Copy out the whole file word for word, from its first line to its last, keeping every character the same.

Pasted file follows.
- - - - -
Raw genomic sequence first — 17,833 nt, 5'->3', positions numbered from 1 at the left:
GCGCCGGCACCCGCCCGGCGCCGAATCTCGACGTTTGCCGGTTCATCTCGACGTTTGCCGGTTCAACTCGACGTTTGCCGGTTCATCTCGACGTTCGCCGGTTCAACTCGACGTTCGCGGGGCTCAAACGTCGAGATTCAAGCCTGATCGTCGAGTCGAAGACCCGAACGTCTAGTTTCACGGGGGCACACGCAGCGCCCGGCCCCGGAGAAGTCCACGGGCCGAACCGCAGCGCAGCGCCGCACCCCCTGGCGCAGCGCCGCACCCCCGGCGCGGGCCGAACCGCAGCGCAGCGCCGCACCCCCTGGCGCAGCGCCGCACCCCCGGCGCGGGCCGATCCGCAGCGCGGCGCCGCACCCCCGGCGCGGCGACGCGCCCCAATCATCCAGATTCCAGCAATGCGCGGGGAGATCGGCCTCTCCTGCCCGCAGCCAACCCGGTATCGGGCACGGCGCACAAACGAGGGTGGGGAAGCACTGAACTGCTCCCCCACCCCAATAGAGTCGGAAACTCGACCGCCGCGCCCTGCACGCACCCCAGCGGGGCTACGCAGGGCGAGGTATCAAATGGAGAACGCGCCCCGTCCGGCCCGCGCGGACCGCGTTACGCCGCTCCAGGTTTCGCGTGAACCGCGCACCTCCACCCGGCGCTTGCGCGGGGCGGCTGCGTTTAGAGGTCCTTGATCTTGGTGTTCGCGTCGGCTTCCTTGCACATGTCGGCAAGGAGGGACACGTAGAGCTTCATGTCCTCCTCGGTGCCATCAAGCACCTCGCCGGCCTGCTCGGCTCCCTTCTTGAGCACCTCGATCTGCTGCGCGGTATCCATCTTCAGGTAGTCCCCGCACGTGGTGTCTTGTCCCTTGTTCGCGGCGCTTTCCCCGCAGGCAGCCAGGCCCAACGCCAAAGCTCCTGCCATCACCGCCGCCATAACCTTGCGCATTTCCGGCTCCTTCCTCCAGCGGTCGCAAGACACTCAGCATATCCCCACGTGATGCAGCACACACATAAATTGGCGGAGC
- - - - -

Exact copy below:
Raw genomic sequence first — 17,833 nt, 5'->3', positions numbered from 1 at the left:
GCGCCGGCACCCGCCCGGCGCCGAATCTCGACGTTTGCCGGTTCATCTCGACGTTTGCCGGTTCAACTCGACGTTTGCCGGTTCATCTCGACGTTCGCCGGTTCAACTCGACGTTCGCGGGGCTCAAACGTCGAGATTCAAGCCTGATCGTCGAGTCGAAGACCCGAACGTCTAGTTTCACGGGGGCACACGCAGCGCCCGGCCCCGGAGAAGTCCACGGGCCGAACCGCAGCGCAGCGCCGCACCCCCTGGCGCAGCGCCGCACCCCCGGCGCGGGCCGAACCGCAGCGCAGCGCCGCACCCCCTGGCGCAGCGCCGCACCCCCGGCGCGGGCCGATCCGCAGCGCGGCGCCGCACCCCCGGCGCGGCGACGCGCCCCAATCATCCAGATTCCAGCAATGCGCGGGGAGATCGGCCTCTCCTGCCCGCAGCCAACCCGGTATCGGGCACGGCGCACAAACGAGGGTGGGGAAGCACTGAACTGCTCCCCCACCCCAATAGAGTCGGAAACTCGACCGCCGCGCCCTGCACGCACCCCAGCGGGGCTACGCAGGGCGAGGTATCAAATGGAGAACGCGCCCCGTCCGGCCCGCGCGGACCGCGTTACGCCGCTCCAGGTTTCGCGTGAACCGCGCACCTCCACCCGGCGCTTGCGCGGGGCGGCTGCGTTTAGAGGTCCTTGATCTTGGTGTTCGCGTCGGCTTCCTTGCACATGTCGGCAAGGAGGGACACGTAGAGCTTCATGTCCTCCTCGGTGCCATCAAGCACCTCGCCGGCCTGCTCGGCTCCCTTCTTGAGCACCTCGATCTGCTGCGCGGTATCCATCTTCAGGTAGTCCCCGCACGTGGTGTCTTGTCCCTTGTTCGCGGCGCTTTCCCCGCAGGCAGCCAGGCCCAACGCCAAAGCTCCTGCCATCACCGCCGCCATAACCTTGCGCATTTCCGGCTCCTTCCTCCAGCGGTCGCAAGACACTCAGCATATCCCCACGTGATGCAGCACACACATAAATTGGCGGAGC